Case Summary: When a couple of women are admitted to the hospital for an unnecessary chemotherapy overdose, the Intelligence unit gets involved only to learn that the doctor in question is the same man who treated Hank’s deceased wife, Camille. And thankfully, he’s found guilty in court.
Review | Analysis: New year, new style. At this point, cases on Chicago P.D. have become very dark and disturbing thereby, more often than not, leaving me in a state of not wanting to discuss them. While they may be intriguing, they’re rarely storylines I want to dive into further. That said, from now on, reviews will feature a short summary of the case and the analysis aspect will be focused on characters, performances, and dynamics.
However, tonight’s episode was particularly difficult for me to watch because I’m too fainthearted when it comes to medical situations. I can handle all the blood and gore, but when it comes to situations pertaining to our insides, I don’t take them too well. As much as I wish I could watch Chicago Med, it’s sadly not my thing. There were actually plenty of times during tonight’s episode where I considered turning it off but pulled through just to see if proper justice would be served.
I loved everything about the profound moments shared between Voight and Lindsay. Both Jason Beghe and Sophia Bush have delivered some of their finest performances and we like giving credit where it’s due.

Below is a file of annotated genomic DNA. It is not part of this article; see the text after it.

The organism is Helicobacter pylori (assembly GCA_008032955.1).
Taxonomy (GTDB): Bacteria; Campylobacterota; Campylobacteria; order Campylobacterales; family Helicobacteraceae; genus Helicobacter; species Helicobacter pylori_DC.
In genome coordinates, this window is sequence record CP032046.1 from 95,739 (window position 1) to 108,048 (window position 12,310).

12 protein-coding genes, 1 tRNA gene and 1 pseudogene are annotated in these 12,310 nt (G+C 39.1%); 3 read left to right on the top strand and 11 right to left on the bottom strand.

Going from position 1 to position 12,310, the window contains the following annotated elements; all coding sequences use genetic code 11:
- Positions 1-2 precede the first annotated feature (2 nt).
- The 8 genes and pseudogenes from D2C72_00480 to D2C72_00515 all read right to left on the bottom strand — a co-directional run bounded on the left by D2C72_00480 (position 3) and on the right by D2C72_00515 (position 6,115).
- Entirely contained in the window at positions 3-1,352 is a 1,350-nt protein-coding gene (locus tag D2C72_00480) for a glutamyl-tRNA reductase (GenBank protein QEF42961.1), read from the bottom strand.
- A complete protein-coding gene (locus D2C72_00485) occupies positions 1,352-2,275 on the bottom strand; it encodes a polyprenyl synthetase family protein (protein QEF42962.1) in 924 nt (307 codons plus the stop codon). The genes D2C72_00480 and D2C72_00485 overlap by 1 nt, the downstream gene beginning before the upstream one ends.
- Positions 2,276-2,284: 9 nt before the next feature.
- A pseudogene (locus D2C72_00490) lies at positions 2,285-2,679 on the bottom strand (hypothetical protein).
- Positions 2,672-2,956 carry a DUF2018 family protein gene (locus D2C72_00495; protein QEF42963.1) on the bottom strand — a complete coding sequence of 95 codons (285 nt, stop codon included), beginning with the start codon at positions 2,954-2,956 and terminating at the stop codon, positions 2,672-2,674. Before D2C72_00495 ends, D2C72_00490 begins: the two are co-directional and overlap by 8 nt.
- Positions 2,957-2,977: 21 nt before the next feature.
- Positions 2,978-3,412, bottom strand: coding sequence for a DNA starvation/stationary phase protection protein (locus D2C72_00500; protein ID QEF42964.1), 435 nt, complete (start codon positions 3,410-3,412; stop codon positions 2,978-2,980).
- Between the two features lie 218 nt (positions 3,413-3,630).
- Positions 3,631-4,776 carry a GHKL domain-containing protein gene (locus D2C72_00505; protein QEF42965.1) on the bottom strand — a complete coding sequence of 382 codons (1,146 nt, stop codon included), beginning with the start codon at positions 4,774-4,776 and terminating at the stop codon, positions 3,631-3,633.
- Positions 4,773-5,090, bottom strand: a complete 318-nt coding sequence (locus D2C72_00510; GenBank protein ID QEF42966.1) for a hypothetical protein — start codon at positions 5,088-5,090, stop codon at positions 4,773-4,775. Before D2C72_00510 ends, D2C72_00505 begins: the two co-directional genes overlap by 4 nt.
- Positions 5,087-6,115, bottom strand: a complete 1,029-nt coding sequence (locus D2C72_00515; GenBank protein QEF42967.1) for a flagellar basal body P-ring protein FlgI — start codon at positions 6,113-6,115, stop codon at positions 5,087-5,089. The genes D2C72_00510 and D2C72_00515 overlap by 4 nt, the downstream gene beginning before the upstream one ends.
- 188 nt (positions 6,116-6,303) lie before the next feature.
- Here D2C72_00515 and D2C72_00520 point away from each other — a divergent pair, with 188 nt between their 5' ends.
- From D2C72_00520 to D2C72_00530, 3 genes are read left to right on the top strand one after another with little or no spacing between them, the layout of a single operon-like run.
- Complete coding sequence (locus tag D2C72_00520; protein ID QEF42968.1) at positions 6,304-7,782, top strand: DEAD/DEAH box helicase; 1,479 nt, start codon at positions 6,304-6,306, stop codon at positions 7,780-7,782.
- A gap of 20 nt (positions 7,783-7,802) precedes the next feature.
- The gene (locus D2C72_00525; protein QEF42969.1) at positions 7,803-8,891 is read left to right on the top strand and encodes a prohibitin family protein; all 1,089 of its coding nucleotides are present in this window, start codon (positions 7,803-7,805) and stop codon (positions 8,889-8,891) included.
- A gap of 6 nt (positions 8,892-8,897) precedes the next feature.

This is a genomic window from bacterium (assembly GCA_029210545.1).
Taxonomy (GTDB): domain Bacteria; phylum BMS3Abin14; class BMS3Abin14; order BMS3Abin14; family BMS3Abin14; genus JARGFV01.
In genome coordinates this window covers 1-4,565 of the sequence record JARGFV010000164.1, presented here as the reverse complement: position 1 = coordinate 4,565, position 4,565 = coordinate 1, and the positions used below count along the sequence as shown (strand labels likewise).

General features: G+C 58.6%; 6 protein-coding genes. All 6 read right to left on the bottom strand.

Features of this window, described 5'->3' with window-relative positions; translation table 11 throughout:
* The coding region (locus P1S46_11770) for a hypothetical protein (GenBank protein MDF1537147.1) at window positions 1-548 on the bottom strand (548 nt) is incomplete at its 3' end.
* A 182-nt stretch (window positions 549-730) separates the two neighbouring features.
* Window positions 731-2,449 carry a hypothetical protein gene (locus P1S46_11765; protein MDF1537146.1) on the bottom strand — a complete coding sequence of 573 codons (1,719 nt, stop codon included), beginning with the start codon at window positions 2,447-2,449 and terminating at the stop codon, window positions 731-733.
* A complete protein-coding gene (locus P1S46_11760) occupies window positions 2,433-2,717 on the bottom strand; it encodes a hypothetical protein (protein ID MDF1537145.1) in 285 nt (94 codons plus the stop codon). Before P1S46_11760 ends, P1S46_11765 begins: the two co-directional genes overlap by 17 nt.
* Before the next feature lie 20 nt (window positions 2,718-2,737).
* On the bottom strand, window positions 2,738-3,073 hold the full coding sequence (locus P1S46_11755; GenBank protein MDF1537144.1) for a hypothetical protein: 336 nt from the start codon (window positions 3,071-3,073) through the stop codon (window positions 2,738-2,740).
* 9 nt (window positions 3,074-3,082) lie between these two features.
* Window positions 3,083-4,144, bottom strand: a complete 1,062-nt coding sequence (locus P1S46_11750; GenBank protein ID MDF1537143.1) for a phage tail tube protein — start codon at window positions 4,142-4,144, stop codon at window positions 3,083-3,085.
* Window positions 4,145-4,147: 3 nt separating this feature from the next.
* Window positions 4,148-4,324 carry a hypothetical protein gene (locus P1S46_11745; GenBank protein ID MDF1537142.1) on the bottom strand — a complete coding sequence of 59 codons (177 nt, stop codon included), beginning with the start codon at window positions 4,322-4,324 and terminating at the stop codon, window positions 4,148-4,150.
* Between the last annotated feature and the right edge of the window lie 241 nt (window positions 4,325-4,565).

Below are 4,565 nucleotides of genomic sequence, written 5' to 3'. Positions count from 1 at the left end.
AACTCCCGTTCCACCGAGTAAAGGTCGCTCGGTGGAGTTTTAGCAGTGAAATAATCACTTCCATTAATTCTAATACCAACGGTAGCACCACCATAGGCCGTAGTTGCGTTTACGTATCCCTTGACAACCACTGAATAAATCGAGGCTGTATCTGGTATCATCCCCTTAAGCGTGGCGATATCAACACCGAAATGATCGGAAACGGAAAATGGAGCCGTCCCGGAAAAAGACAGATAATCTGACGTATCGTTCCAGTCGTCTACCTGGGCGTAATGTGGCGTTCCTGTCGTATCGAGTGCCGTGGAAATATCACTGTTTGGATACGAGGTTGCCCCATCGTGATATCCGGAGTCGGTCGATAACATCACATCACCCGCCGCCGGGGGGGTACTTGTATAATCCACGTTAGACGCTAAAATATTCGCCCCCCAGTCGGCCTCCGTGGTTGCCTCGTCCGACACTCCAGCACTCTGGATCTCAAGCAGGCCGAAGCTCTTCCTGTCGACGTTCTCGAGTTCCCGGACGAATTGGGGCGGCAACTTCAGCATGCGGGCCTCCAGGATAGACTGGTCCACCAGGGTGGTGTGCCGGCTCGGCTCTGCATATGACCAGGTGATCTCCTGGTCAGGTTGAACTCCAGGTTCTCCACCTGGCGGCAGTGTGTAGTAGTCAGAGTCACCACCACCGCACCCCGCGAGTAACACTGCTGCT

Additionally, while it was nice to see that Sean won’t be convicted of anything and Richie’s brother is a decent person, the storyline felt dissatisfying. I expected it to take a much different turn with the entire unit involved, but once again it just felt like a completely distanced storyline that didn’t fit. I understand that Burgess and Roman aren’t technically part of Intelligence, but they’re significant members of the district, and it would’ve been more appropriate if a case like this wasn’t handled alone.
What are your thoughts on this week’s episode? Hopefully, I’ll have more material to discuss next week.
Worth Mentioning: The real-life home videos were a genius choice, but damn did they make the situation that much more heartbreaking. Chicago P.D. writers, if waterworks is what you were aiming for, you’ve succeeded.